White Rock Weaving a looming success

Emily Jewell sets up a rug technique sampler project at White Rock Weaving Center, which Anna Barry opened 14 years ago. Photos by Wade Griffith

The fuzzy sheep, llama and alpaca stuffed animals sitting high atop shelves have the best view of what takes place in the White Rock Weaving Center. From their vantage point, they watch the fibers of their cud-chewing counterparts woven into scarves, wall hangings, towels and rugs by beginner and experienced weavers alike.

Stopping at each loom to offer advice and check her students’ progress is instructor Anna Barry. Fourteen years ago, Barry opened White Rock Weaving Center — “It didn’t occur to me that [the name] would be a tongue twister to some people!” Touted as the largest spinning and weaving shop in Texas, the store nestled on Tavaros just off of Garland Road maintains a 6- to 12-month waiting list for weaving classes.

Before pursuing weaving, Barry worked as a high school teacher and counselor at Bishop Lynch High School, but felt a career change was in order. She pursued a master’s degree in pottery at Texas Woman’s University, and during her final semester, she took her first weaving class, which would be followed by many more. That was more than 23 years ago.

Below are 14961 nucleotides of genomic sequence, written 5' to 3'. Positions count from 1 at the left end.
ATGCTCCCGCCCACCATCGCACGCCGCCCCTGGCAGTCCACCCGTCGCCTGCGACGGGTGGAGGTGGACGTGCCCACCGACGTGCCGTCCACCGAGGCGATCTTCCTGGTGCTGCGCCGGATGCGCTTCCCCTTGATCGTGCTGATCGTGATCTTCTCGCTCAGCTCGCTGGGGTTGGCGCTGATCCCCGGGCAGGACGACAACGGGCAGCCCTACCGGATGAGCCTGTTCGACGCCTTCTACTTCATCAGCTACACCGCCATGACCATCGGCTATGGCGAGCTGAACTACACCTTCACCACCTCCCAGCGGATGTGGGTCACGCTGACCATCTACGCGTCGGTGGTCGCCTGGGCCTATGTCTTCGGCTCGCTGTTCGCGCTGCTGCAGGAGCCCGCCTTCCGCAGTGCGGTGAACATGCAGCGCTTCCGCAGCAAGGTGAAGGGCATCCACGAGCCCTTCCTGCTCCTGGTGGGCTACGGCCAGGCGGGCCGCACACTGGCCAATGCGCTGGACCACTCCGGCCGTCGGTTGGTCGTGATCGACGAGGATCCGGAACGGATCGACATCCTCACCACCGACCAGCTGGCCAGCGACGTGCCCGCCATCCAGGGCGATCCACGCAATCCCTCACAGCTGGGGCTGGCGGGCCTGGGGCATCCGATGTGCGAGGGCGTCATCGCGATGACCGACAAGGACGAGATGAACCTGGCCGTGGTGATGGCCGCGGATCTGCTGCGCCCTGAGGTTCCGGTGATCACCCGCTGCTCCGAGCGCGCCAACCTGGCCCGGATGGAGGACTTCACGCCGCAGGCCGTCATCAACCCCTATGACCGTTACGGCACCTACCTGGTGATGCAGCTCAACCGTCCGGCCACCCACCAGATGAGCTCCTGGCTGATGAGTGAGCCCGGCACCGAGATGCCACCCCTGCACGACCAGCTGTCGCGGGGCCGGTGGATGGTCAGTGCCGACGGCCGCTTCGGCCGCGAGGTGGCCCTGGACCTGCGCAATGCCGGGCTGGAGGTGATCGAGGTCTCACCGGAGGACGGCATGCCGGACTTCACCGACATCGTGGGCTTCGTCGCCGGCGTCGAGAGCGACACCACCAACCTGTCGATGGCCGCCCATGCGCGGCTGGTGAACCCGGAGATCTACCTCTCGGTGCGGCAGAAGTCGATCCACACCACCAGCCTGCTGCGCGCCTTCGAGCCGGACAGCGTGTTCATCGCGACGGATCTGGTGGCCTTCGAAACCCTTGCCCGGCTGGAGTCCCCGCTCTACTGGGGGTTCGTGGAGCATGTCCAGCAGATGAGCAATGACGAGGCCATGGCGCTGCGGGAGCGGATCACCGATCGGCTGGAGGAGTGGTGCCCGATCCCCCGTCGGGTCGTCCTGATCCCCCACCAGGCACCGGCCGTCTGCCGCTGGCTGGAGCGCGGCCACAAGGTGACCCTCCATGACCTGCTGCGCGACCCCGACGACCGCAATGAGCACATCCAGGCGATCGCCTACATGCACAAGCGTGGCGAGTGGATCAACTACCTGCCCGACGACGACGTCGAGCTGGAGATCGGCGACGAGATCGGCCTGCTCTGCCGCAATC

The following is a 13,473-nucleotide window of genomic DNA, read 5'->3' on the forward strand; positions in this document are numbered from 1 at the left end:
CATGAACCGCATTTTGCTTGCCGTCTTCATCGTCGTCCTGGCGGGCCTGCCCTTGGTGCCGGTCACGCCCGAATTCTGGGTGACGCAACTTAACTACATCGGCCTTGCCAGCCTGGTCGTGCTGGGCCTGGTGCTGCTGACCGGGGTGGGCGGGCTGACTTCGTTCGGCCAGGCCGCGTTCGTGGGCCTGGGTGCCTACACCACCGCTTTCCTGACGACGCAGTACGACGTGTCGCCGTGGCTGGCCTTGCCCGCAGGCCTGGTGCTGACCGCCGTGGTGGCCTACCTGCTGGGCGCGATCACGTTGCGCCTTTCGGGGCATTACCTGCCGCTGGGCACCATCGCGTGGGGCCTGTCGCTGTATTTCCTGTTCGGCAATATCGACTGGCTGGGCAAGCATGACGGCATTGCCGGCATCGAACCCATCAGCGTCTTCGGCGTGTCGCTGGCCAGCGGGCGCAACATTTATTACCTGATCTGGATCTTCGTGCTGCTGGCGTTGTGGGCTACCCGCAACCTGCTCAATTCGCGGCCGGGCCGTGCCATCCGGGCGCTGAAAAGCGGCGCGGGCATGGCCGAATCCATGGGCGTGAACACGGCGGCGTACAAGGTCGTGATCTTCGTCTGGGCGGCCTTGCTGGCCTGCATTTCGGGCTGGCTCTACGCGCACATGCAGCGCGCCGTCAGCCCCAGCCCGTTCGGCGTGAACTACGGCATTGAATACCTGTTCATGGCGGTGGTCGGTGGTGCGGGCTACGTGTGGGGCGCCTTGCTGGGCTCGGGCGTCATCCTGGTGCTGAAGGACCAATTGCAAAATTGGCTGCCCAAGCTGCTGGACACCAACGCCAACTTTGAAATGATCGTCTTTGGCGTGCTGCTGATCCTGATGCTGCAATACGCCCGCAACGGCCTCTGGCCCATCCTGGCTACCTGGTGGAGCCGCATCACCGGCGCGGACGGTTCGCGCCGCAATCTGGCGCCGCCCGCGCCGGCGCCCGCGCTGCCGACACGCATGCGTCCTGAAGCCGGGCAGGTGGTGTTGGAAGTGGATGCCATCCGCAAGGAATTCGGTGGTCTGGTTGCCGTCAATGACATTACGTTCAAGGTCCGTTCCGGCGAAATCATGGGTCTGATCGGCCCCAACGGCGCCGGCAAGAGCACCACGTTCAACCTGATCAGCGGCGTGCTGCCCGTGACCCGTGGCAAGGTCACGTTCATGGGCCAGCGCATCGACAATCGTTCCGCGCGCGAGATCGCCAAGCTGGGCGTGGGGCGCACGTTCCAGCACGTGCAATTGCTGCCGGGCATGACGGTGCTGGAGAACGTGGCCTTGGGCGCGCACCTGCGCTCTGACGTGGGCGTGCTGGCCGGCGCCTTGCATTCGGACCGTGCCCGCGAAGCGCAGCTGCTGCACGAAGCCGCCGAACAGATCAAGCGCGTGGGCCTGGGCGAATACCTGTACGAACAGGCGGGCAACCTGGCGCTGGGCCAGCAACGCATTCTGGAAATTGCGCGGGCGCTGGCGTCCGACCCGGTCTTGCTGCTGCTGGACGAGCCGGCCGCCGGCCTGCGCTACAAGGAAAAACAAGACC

Barry is the kind of devotee to her craft who drops subtle weaving factoids into conversation; for example, the term “shuttle” originally referred to the wooden weaving tool that holds the yarn as it is sent back and forth across the loom.

“Weaving has evolved from a process that was necessary 200 years ago to one that is creative and self-expressive,” Barry says.

The weaving center also offers instruction in spinning, basket weaving, painting with wool, and felting. “She thought she would never fill the building,” muses assistant Cheryl Williams, as she shows off rooms brimming with looms, spinning wheels, yarn and other supplies. But the soft-spoken Barry is humble about the store’s success: “I’m grateful to have customers, to have this business, and that things worked out.”

Weaving classes cost $120 plus the cost of yarn for five weekly three-hour sessions, with 5-7 students in each class. Call or drop by the store to be added to the waiting list. 214.320.9276 or whiterockweaving.com.


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By |2011-12-23T15:48:12-05:00December 23rd, 2011|All Magazine Articles, Art, Business, Launch|0 Comments

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